Sheel mate you nailed it buddy. I fail to understand why two wheeler riders in India don't take their personal safety so seriously. Honestly I have seen people buy a Helmet that costs about 500-800 bucks using latest generation iPhone, iPad and what not. I believe one should invest at least 10-20% of their total motorcycle cost on proper riding gears that offers adequate safety.

jalajprakash my +1 to both Sheel and Urban_Nomad on their views. They have shared their invaluable experience with you on (power)motorcycling. You need to first familiarize yourself with the motorcycle you are choosing coupled with doing a thorough research on riding techniques, speed control, braking, cornering, etc. Besides this if you get an opportunity do test ride the motorcycles you've shortlisted or rather will shortlist in the future. If you have friends who own one of them bikes you yearn for, then ask them for a short test ride. Like Sheel and Urban_Nomad have mentioned you can buy a Yamaha R15, KTM Duke 200 or 390 as a beginner's bike. If you can stretch your budget a little then you can have the Kawasaki Ninja 300, Benelli TNT 300, Yamaha R3, etc. that are currently available in India. Once you build up the confidence of handling these quarter litre bikes you can move on to the 500-700cc bikes and then progress onto litre class bikes.

Last edited by navin_v8 : 14th August 2015 at 17:45.
navin_v8 is offline   (5) Thanks Reply With Quote
Old 14th August 2015, 17:53   #5
BHPian
 
Join Date: Feb 2015
Location: Bangalore
Posts: 475
Thanked: 454 Times
Default re: Newbie Biker: Best route to the Liter Class?

The R15 might be a problem for your frame size IMO but easily the best place to learn. The RC is also as potent a learning tool but the ability to kill is much higher on them. Also the R15 is reliable, cheap to maintain and the only thing you will have to concentrate is, on the ride.

The lack of power at the lower RPMs and decent rush higher up, coupled with some brilliant brakes, will make sure you don't put yourself 'into others', literally. Also, the spares are inexpensive for the quality they offer.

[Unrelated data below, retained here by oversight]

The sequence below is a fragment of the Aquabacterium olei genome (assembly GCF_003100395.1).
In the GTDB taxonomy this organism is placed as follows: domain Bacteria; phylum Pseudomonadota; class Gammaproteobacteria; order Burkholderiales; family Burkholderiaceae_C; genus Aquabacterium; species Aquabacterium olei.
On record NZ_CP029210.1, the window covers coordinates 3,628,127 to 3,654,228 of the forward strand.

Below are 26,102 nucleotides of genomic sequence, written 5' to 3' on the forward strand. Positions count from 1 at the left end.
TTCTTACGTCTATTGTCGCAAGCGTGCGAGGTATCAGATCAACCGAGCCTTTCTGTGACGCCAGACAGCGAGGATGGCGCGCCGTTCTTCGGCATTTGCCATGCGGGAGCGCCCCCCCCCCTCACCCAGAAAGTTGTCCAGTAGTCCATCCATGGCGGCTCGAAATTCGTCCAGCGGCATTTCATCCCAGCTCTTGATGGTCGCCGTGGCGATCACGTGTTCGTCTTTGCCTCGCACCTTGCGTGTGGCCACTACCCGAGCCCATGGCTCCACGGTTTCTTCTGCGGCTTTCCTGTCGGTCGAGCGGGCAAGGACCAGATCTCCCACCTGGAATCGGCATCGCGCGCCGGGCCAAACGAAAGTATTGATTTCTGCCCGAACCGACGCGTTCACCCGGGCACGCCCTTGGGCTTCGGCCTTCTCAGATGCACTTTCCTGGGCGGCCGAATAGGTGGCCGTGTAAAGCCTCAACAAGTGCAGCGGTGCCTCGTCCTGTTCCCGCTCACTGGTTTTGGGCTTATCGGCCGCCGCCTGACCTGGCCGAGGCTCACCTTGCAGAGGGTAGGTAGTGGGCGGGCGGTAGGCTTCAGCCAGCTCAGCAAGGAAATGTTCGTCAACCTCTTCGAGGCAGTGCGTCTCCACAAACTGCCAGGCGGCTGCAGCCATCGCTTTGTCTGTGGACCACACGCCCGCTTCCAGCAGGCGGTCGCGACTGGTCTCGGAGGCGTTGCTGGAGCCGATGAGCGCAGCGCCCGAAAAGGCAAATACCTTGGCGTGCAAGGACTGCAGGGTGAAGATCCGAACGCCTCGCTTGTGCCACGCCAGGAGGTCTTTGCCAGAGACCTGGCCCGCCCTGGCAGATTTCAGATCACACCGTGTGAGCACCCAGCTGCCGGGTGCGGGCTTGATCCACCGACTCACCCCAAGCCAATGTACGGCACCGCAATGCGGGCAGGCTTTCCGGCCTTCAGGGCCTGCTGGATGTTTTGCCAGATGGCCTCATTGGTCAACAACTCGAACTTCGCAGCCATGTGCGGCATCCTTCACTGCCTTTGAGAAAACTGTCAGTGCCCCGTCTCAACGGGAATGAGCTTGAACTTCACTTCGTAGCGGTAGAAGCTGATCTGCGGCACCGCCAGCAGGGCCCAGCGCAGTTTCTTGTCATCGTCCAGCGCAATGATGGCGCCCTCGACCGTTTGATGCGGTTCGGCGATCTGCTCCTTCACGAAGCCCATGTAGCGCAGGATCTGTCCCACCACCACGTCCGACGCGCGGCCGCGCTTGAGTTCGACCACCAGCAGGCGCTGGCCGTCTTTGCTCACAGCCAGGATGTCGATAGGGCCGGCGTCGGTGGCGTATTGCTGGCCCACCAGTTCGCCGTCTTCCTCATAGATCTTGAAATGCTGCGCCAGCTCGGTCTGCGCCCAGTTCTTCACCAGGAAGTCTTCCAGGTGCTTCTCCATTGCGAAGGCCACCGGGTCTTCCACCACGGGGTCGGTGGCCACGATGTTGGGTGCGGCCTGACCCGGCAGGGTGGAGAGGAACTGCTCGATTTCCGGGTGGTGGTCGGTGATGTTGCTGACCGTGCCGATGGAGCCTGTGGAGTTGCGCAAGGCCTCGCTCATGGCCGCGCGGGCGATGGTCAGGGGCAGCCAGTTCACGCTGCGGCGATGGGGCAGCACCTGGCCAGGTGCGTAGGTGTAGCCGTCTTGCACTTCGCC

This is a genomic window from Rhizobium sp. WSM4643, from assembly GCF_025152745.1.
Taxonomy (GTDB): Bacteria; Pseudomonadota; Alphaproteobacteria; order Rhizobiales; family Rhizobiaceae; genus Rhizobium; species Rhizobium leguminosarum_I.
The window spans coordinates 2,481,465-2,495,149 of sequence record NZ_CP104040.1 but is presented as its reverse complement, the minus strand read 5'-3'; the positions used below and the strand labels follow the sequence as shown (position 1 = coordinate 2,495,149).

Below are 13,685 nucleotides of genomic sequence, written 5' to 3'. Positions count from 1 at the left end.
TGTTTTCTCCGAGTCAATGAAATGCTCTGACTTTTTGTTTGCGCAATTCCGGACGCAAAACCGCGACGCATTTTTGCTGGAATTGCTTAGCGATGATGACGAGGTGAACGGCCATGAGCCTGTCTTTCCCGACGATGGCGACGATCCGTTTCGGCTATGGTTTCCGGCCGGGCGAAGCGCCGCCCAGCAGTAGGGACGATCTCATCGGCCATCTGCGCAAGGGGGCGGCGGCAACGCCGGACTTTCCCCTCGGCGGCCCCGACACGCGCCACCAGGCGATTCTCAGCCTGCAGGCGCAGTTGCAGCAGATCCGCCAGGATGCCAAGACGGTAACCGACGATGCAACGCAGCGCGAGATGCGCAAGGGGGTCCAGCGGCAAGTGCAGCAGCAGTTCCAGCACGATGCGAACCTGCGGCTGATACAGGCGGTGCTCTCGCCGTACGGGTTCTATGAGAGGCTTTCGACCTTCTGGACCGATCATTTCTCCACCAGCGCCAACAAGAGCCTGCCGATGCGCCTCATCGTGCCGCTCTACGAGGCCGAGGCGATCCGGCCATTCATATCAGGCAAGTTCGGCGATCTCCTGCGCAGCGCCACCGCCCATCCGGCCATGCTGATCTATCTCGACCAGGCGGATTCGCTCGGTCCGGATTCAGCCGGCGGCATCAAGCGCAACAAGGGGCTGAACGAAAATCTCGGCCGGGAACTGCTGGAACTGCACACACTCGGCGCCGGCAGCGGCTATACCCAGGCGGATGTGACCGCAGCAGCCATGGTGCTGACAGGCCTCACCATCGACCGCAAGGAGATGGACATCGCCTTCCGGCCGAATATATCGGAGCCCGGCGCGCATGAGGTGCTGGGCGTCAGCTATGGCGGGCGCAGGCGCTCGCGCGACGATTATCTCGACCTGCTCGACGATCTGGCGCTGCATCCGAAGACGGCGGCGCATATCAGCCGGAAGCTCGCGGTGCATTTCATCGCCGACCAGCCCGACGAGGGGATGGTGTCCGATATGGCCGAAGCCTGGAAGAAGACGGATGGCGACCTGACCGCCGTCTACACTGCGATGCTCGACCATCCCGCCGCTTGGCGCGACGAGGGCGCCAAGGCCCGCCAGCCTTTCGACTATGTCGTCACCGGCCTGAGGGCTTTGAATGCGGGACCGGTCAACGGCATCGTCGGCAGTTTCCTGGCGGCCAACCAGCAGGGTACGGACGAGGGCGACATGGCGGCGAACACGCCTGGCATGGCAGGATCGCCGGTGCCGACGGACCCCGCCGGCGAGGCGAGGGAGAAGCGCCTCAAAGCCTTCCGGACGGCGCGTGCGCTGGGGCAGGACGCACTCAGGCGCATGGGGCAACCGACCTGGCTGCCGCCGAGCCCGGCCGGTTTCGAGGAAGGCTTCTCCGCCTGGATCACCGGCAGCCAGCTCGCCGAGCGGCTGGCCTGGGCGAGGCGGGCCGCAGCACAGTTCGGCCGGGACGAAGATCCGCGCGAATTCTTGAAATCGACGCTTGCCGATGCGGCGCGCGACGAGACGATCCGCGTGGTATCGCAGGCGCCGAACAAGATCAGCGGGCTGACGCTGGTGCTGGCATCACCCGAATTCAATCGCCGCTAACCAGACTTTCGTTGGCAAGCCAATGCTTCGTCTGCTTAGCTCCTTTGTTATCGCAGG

I suggest to not make such an elaborate plan and instead, buy what you feel good within a fixed constraint once you are back. Then go till you feel you have had enough and carry forward.

But, make sure you grab some quality gear from there before you set foot on these lands.
Sojogator is offline   (3) Thanks Reply With Quote
Old 14th August 2015, 17:58   #6
BHPian
 
Join Date: Mar 2014
Location: Bangalore
Posts: 74
Thanked: 106 Times
Default Re: Best Route to The Litre Class? (Planning my future...)

I would highly suggest since you are abroad first get the gear part out of the way. I have found Indian gear prices to be a total rip off and the fear of customs dept leads a lot of people to dealers (this is an unfounded fear as I have imported everything from leds to handguards without any problems) I cannot fathom how people in this country would rather give a huge profit margin to a dealer rather than import things themselves!!

On a recent trip to Australia I was amazed that I picked up a literally unused alpinestars jaws leather jacket for the equivalent of 14000 rupees. I also got a pair of SIDI vertigo boots at 12000. The Australians have absolutely no value for second hand gear and Im assuming its the same in the US. The total for these 2 items alone would be around 50k -60k in India.
Since you are in the states you have a myriad of options, so shop around on the closeouts from the popular motorcycle websites prior to getting back here.

Anyways I guess I digressed. I also second the opinion that buying a bike looking at an upgrade path is not really realistic especially considering second hand values and the Indian bargaining mentality. I also went in for the Duke with the Ninja 650 set firmly in my upgrade sights a year ago. I have now sunk 70k into accessories which goes up to more than a lakh if you add riding gear, and if I had to sell the bike I would get peanuts for my investment. I would therefore rather continue to enjoy my duke as long as she takes me wherever my heart desires. I think that in the current craze a lot of people sink money into a bike without practically looking at how much time they are going to get to actually ride it.
So in the end I guess the way to go is more of make up the plan along the way rather than have everything chalked out. Its kind of also what happens on a ride where you go off track to explore something and thats what makes the ride interesting.